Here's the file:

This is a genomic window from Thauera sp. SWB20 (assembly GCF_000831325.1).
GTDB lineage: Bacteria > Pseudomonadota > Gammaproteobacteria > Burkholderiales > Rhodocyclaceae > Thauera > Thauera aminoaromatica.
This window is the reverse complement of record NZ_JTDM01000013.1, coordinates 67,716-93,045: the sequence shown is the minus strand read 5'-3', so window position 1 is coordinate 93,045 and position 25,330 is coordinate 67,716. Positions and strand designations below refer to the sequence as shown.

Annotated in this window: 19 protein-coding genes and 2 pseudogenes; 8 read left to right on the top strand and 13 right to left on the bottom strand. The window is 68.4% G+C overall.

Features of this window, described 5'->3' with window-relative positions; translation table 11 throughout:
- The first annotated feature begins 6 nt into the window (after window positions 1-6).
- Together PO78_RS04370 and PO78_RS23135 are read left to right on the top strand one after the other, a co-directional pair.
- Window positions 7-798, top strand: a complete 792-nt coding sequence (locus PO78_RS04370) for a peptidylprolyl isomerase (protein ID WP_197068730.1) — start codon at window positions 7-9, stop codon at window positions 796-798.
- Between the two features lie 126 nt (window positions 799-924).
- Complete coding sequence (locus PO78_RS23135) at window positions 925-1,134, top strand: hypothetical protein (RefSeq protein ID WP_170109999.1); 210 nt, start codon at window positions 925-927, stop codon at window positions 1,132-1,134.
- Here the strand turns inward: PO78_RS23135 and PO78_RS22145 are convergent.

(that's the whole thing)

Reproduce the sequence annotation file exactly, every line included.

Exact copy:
This is a genomic window from Thauera sp. SWB20 (assembly GCF_000831325.1).
GTDB lineage: Bacteria > Pseudomonadota > Gammaproteobacteria > Burkholderiales > Rhodocyclaceae > Thauera > Thauera aminoaromatica.
This window is the reverse complement of record NZ_JTDM01000013.1, coordinates 67,716-93,045: the sequence shown is the minus strand read 5'-3', so window position 1 is coordinate 93,045 and position 25,330 is coordinate 67,716. Positions and strand designations below refer to the sequence as shown.

Annotated in this window: 19 protein-coding genes and 2 pseudogenes; 8 read left to right on the top strand and 13 right to left on the bottom strand. The window is 68.4% G+C overall.

Features of this window, described 5'->3' with window-relative positions; translation table 11 throughout:
- The first annotated feature begins 6 nt into the window (after window positions 1-6).
- Together PO78_RS04370 and PO78_RS23135 are read left to right on the top strand one after the other, a co-directional pair.
- Window positions 7-798, top strand: a complete 792-nt coding sequence (locus PO78_RS04370) for a peptidylprolyl isomerase (protein ID WP_197068730.1) — start codon at window positions 7-9, stop codon at window positions 796-798.
- Between the two features lie 126 nt (window positions 799-924).
- Complete coding sequence (locus PO78_RS23135) at window positions 925-1,134, top strand: hypothetical protein (RefSeq protein ID WP_170109999.1); 210 nt, start codon at window positions 925-927, stop codon at window positions 1,132-1,134.
- Here the strand turns inward: PO78_RS23135 and PO78_RS22145 are convergent.